Tuesday, September 10, 2013
Thursday, September 5, 2013
It took less than 24 hours for Eliana to discover that the cabinet storing all our videos and CDs was without its child-proof latch. She found the video “The Mysterious Islands” and walked it over to the TV. I think she liked the picture on the case. She opened the Xbox tray, took out the Kinect game disc, set it aside (instead of in its case – naughty), removed the video from its case, loaded it into the Xbox, and closed the tray.
In everyone’s eyes except hers, Eliana is far too young to be manipulating discs or an Xbox, but she apparently had spent months secretly learning the necessary skills by watching her parents and brother. No one had any idea what she was doing until the Xbox controller app on the PC I was using indicated that the Xbox had been turned on. I went downstairs expecting to find Ethan trying to figure out to start a Kinect game by himself. Instead, Ethan was outside, and only our little girl was in the basement.
Not wanting to disappoint her, I spared sharing the detail that the video she chose was Blu-Ray, which Xbox 360 doesn’t support. I stuck with the “discs are too fragile for little girls” theme, which she took well.
Wednesday, September 4, 2013
Eliana was on the of the kiddie play set at the park with another girl about her age. At one point they were on the central platform together, when her friend started going one way to crawl through a tube. Eliana went the other way toward the slide. At the top of the slide, Eliana turned to the girl and asked her to slide down with her.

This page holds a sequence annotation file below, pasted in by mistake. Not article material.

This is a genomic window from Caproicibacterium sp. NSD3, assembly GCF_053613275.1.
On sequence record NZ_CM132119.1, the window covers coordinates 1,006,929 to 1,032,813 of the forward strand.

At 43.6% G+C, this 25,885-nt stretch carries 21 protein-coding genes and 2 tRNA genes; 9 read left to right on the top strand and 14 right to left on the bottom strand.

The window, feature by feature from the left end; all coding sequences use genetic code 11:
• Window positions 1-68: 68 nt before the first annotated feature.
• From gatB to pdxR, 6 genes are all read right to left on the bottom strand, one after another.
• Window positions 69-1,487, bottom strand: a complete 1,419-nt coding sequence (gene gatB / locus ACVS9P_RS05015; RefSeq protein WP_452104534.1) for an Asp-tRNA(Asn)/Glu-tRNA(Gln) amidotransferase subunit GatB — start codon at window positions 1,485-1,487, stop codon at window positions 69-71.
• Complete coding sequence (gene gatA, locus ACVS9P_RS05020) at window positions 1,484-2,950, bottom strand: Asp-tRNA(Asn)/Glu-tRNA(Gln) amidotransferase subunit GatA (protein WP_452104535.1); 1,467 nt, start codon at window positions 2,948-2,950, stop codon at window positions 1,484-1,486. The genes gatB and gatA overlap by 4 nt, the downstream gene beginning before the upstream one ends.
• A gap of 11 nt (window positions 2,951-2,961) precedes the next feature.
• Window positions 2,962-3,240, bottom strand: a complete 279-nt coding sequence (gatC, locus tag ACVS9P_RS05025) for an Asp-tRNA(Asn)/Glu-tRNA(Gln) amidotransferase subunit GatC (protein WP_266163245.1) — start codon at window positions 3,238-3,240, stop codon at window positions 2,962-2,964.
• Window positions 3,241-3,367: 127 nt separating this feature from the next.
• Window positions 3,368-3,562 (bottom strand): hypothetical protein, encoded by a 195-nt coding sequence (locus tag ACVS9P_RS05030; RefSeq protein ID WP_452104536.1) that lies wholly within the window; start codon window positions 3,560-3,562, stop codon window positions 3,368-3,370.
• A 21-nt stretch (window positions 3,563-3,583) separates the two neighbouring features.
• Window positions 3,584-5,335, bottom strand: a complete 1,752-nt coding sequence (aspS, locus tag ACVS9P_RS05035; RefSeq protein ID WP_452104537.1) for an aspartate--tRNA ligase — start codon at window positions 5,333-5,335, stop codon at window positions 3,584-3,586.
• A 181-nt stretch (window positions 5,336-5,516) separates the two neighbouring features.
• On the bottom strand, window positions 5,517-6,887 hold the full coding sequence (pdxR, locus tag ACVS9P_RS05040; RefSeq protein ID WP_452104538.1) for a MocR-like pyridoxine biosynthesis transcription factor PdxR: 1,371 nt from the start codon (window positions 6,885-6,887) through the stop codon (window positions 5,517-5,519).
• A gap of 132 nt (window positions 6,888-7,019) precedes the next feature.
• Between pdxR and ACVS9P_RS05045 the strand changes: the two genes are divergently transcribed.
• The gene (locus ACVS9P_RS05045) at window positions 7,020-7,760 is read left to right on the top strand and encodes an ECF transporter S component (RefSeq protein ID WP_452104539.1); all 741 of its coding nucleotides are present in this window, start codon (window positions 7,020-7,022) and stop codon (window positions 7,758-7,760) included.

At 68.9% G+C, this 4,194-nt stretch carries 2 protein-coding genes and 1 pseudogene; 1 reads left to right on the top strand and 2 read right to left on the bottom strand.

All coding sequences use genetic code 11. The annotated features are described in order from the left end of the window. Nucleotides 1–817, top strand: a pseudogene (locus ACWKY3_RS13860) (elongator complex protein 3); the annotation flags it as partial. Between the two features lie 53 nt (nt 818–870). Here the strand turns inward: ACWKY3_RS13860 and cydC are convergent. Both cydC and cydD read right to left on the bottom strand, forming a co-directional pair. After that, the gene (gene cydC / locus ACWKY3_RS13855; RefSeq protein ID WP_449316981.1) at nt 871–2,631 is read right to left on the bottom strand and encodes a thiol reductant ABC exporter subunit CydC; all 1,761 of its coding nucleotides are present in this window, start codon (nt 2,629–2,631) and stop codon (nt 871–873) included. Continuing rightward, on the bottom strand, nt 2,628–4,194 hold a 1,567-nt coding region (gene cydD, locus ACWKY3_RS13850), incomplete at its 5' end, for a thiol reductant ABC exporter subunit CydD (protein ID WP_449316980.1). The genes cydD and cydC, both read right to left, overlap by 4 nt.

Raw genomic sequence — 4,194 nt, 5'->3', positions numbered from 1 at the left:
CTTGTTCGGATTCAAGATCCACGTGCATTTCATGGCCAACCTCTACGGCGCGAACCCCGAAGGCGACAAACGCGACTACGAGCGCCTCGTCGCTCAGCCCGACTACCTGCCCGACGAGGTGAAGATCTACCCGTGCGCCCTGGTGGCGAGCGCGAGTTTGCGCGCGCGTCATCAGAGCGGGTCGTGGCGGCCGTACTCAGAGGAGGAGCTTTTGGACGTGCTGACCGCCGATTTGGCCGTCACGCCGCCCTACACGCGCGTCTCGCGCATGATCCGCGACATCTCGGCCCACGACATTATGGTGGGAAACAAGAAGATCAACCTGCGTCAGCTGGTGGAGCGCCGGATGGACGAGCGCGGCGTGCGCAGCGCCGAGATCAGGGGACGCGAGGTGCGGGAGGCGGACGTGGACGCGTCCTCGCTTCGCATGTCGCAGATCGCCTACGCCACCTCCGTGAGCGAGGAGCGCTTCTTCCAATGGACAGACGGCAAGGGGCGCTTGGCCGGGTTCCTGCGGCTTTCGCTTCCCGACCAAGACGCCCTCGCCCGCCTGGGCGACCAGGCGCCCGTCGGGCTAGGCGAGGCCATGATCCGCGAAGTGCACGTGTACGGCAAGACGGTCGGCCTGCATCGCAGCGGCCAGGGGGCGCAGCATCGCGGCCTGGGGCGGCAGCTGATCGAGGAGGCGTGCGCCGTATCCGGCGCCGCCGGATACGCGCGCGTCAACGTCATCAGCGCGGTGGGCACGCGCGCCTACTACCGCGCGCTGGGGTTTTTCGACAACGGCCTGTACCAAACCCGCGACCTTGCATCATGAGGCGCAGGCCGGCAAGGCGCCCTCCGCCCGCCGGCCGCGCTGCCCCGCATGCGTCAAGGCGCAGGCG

At least, that’s what I think she was asking. I don’t know for sure, since I don’t speak baby talk gibberish, and Eliana didn’t use any of her English words. Fortunately, the other girl, also being a little one, spoke baby talk gibberish fluently. She came over and slid down right after Eliana.
Tuesday, September 3, 2013
Eliana has a bin of books and a drawer of books in her nursery. For her bedtime stories, I chose three books from the drawer and asked her which one she’d like me to read first. Eliana picked up the books, put them back into the drawer, and walked out of the room. I could tell by the sound that she was walking to Ethan’s room.
Eliana returned shortly with one of Ethan’s favorite books – not a picture book, and certainly not a baby book. She sat down in her baby rocking chair and motioned for me to sit next to her. She handed me the book. It was Redwall, by Brian Jacques, a children’s novel that I’ve been reading to Ethan since before he turned four.
Ethan and I are nearly through the book. Since Ethan was already in bed and I didn’t want to disturb our place by reading to Eliana, so I started over and read a couple pages from the beginning. Eliana was captivated, not only in the dialog and its voice characterization, but also in the narrative, painting pictures such as the habit-wearing protagonist’s oversized, floppy sandals.
It’s hard to say how much Eliana understood, but she clearly enjoyed it. She also enjoyed when I took out a baby book with lots of pictures and read that to her, reassuring me that she’s not all grown up just yet.